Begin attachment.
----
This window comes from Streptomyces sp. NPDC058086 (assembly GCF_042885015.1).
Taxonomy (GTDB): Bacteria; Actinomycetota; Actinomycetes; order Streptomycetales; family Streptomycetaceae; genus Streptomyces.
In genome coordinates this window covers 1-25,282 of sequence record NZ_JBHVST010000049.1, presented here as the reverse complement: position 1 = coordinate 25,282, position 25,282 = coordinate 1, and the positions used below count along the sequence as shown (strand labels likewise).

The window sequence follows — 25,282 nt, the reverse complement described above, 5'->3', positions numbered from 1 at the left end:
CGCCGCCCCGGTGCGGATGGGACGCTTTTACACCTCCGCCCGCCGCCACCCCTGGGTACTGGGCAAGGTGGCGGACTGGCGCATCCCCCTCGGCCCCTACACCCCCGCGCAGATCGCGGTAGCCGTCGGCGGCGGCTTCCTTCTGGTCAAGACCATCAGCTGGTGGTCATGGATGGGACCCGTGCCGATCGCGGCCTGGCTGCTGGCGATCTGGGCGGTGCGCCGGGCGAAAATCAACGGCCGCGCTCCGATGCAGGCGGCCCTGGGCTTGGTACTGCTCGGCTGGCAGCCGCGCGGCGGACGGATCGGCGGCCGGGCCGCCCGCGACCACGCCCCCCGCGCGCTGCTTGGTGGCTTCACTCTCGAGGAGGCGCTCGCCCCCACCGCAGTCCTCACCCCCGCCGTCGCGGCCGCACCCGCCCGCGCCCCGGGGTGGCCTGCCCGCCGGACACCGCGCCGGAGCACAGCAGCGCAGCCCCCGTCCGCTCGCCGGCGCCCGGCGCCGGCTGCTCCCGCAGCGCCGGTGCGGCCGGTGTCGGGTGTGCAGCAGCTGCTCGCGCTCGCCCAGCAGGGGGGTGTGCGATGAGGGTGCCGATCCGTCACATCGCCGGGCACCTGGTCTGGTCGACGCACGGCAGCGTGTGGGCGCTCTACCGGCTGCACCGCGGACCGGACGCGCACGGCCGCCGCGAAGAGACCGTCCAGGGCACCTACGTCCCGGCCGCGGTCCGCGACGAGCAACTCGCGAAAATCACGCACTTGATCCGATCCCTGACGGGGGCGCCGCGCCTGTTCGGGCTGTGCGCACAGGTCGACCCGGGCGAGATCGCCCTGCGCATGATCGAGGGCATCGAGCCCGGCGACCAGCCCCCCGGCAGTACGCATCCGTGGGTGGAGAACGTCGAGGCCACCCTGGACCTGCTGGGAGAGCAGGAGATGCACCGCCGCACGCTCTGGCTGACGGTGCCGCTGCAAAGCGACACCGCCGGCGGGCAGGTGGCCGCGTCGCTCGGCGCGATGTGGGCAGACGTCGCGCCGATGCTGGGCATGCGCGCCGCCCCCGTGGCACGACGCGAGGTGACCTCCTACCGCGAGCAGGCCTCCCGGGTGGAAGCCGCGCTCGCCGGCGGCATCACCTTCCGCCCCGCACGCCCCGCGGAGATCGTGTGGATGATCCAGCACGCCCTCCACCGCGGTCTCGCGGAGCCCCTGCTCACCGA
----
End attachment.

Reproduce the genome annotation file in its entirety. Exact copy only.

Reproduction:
This window comes from Streptomyces sp. NPDC058086 (assembly GCF_042885015.1).
Taxonomy (GTDB): Bacteria; Actinomycetota; Actinomycetes; order Streptomycetales; family Streptomycetaceae; genus Streptomyces.
In genome coordinates this window covers 1-25,282 of sequence record NZ_JBHVST010000049.1, presented here as the reverse complement: position 1 = coordinate 25,282, position 25,282 = coordinate 1, and the positions used below count along the sequence as shown (strand labels likewise).

The window sequence follows — 25,282 nt, the reverse complement described above, 5'->3', positions numbered from 1 at the left end:
CGCCGCCCCGGTGCGGATGGGACGCTTTTACACCTCCGCCCGCCGCCACCCCTGGGTACTGGGCAAGGTGGCGGACTGGCGCATCCCCCTCGGCCCCTACACCCCCGCGCAGATCGCGGTAGCCGTCGGCGGCGGCTTCCTTCTGGTCAAGACCATCAGCTGGTGGTCATGGATGGGACCCGTGCCGATCGCGGCCTGGCTGCTGGCGATCTGGGCGGTGCGCCGGGCGAAAATCAACGGCCGCGCTCCGATGCAGGCGGCCCTGGGCTTGGTACTGCTCGGCTGGCAGCCGCGCGGCGGACGGATCGGCGGCCGGGCCGCCCGCGACCACGCCCCCCGCGCGCTGCTTGGTGGCTTCACTCTCGAGGAGGCGCTCGCCCCCACCGCAGTCCTCACCCCCGCCGTCGCGGCCGCACCCGCCCGCGCCCCGGGGTGGCCTGCCCGCCGGACACCGCGCCGGAGCACAGCAGCGCAGCCCCCGTCCGCTCGCCGGCGCCCGGCGCCGGCTGCTCCCGCAGCGCCGGTGCGGCCGGTGTCGGGTGTGCAGCAGCTGCTCGCGCTCGCCCAGCAGGGGGGTGTGCGATGAGGGTGCCGATCCGTCACATCGCCGGGCACCTGGTCTGGTCGACGCACGGCAGCGTGTGGGCGCTCTACCGGCTGCACCGCGGACCGGACGCGCACGGCCGCCGCGAAGAGACCGTCCAGGGCACCTACGTCCCGGCCGCGGTCCGCGACGAGCAACTCGCGAAAATCACGCACTTGATCCGATCCCTGACGGGGGCGCCGCGCCTGTTCGGGCTGTGCGCACAGGTCGACCCGGGCGAGATCGCCCTGCGCATGATCGAGGGCATCGAGCCCGGCGACCAGCCCCCCGGCAGTACGCATCCGTGGGTGGAGAACGTCGAGGCCACCCTGGACCTGCTGGGAGAGCAGGAGATGCACCGCCGCACGCTCTGGCTGACGGTGCCGCTGCAAAGCGACACCGCCGGCGGGCAGGTGGCCGCGTCGCTCGGCGCGATGTGGGCAGACGTCGCGCCGATGCTGGGCATGCGCGCCGCCCCCGTGGCACGACGCGAGGTGACCTCCTACCGCGAGCAGGCCTCCCGGGTGGAAGCCGCGCTCGCCGGCGGCATCACCTTCCGCCCCGCACGCCCCGCGGAGATCGTGTGGATGATCCAGCACGCCCTCCACCGCGGTCTCGCGGAGCCCCTGCTCACCGA